If the supplier knows that the agency intends to be largely self-sufficient, which is a recommended best practice, the supplier will usually be more accommodating on maintenance costs. This contract term deals with ongoing maintenance, support fees and future product upgrades after the product is installed. Often, these terms are used interchangeably. Agencies should be wary of maintenance agreements that do not have a cap on increases in annual maintenance or subscription fees, meaning the supplier is free to charge any price in subsequent years. It is recommended that agencies insist on an inflation clause with a "cap" (a ceiling of the retail price index or CPI) in the contract that states the maximum maintenance fee increase that the supplier may charge the agency per year.) Software suppliers may attempt to begin maintenance fees upon delivery of the product. Typically, the purchase of a software package includes a warranty, which should include maintenance coverage during the warranty period. Be sure that the support start date coincides with the expiration date of the warranty.
The software supplier may look to provide product upgrades to the purchasing agency at an additional cost. The need for upgrades may vary by product. The agency should decide how upgrades will be provided and at what cost. A best practice recommendation is that maintenance support be treated as a separate contract. The purchase of software can be a one-time transaction while maintenance/support is considered an ongoing item with a defined start and end date. Separating the two contracts allows the agency the option to continue using the software even if it later decides to discontinue maintenance/support.
A software maintenance agreement should include remedies or equitable adjustments to maintenance fees for the agency by the supplier if the product does not perform as promised. Often, an agency will judge the supplier's performance to a problem based on response time, or the amount of time it takes the supplier to respond to the customer's call for help and to remedy the error. The maintenance agreement can be structured to charge the supplier for services that do not meet the pre-determined parameters concerning system up-time and downtime or other service level commitments.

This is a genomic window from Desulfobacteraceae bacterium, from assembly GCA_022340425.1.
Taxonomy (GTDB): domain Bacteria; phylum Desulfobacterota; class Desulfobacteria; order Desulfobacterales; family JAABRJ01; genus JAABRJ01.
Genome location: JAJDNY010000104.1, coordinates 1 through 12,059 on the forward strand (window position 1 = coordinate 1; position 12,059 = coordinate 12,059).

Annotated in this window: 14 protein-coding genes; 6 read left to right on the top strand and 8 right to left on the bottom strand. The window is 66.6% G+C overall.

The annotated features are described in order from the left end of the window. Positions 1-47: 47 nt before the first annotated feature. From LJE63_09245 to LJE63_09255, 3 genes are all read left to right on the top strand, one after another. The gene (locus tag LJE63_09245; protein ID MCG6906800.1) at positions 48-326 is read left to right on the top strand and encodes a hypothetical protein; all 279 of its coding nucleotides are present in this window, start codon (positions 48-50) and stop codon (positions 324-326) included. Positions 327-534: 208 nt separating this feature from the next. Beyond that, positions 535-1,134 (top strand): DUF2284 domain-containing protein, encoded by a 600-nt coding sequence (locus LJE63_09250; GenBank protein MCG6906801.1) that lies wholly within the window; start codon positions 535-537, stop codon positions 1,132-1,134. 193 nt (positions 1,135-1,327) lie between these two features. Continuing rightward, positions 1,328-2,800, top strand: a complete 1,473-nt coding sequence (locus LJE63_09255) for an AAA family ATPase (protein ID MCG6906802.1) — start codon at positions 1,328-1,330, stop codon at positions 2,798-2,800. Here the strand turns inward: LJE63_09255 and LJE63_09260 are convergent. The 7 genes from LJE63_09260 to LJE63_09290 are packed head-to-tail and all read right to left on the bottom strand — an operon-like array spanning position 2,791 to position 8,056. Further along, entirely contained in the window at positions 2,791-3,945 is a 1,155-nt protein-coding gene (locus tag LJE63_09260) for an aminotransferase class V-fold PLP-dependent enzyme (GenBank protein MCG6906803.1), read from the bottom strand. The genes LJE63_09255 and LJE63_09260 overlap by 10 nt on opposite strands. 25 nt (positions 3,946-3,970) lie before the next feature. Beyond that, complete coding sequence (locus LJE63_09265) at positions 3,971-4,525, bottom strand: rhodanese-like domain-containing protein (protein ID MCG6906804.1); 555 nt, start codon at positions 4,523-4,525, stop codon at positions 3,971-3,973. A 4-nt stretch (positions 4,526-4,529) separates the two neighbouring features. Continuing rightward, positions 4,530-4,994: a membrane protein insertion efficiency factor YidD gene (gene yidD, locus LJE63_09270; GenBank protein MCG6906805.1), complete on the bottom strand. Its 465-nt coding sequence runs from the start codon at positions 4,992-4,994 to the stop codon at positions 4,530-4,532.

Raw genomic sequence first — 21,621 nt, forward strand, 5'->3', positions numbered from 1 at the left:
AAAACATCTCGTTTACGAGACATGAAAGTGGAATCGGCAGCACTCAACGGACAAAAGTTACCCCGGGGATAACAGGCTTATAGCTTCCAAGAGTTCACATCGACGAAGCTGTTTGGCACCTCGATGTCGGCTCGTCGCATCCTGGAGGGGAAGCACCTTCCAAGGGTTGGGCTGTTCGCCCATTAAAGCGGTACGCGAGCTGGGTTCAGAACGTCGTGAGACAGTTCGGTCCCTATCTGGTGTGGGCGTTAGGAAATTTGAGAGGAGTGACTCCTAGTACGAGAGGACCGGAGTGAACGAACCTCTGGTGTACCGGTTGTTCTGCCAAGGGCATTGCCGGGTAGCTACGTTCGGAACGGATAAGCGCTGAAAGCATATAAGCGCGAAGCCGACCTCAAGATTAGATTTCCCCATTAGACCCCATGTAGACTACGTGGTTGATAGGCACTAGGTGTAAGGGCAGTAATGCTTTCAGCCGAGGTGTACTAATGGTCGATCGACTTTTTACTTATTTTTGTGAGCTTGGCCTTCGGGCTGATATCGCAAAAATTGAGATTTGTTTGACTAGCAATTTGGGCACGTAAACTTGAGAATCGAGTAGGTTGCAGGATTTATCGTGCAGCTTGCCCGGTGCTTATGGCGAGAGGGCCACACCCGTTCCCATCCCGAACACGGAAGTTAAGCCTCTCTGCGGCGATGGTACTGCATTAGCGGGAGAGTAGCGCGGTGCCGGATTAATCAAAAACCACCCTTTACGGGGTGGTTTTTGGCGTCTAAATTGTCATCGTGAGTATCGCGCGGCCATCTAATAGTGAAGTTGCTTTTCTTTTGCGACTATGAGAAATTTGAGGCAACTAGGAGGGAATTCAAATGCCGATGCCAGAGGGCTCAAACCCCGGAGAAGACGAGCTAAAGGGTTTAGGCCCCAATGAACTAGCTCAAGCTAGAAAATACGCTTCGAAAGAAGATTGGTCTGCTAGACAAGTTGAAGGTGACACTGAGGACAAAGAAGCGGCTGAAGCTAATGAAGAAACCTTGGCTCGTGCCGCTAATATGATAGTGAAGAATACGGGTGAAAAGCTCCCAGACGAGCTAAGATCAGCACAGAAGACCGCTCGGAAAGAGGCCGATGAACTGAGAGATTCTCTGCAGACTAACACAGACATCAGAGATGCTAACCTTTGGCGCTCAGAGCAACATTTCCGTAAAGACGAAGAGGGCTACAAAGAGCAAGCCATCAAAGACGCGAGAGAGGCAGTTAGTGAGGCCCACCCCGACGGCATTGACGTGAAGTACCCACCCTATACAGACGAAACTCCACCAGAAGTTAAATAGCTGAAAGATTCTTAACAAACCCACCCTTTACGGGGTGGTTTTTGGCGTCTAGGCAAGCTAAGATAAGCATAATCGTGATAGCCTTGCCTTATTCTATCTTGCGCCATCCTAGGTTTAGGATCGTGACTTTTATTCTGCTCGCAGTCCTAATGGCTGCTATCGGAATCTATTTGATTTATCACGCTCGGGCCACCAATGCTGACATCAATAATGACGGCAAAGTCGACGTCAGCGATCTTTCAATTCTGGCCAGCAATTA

The agreed-to terms of any software maintenance agreement should match the agency's business requirements and complexity of the project. Below is an example of suggested language to include in the agreement. The final terms, however, should not conflict with any of the solicitation's requirements (if applicable), or the agency's needs or budget, unless the agency has so negotiated with the supplier.
"Supplier shall provide a separate agreement for any maintenance service provided. This maintenance agreement shall begin upon expiration of the warranty period. Supplier shall provide services for the entire period of the maintenance agreement. Supplier shall adhere to the following response criteria regarding maintenance requests. (This is to be determined by the agency on a case-by-case basis. The response time criteria shall include categories of severity, chain-of-command reporting, and measurement of response times over extended periods, maintaining and providing access to electronic information, and e-mail communications.) Supplier shall provide a service tracking and reporting mechanism, which shall be available to the customer at all times either via e-mail or on the web. Agency, at its sole discretion, may order from Supplier support services ("Maintenance Services"), including new software releases, updates and upgrades, for a period of one (1) year ("Maintenance Period") and for an annual fee of ten percent (10%) of the Software license fee paid by any Authorized User for then-current installed base. Supplier shall notify Agency sixty (60) days prior to the expiration of the Maintenance Period, and Agency, at its sole discretion, may renew Maintenance Services for an additional one (1) year period. The annual fee for Maintenance Services shall not exceed the fee charged for the preceding year's Maintenance Services by more than three percent (3%), or the annual change in CPIW, as defined in the Fees and Charges section, in effect at the time, whichever is less. Agency can decline to implement enhancements, upgrades or a new release if those programs interfere with the agency's intended usage or operating environment." (Declining enhancements, upgrades or new releases, however, can present other risks, so agency is urged to be mindful and discuss thoroughly before making that decision or including such a statement.)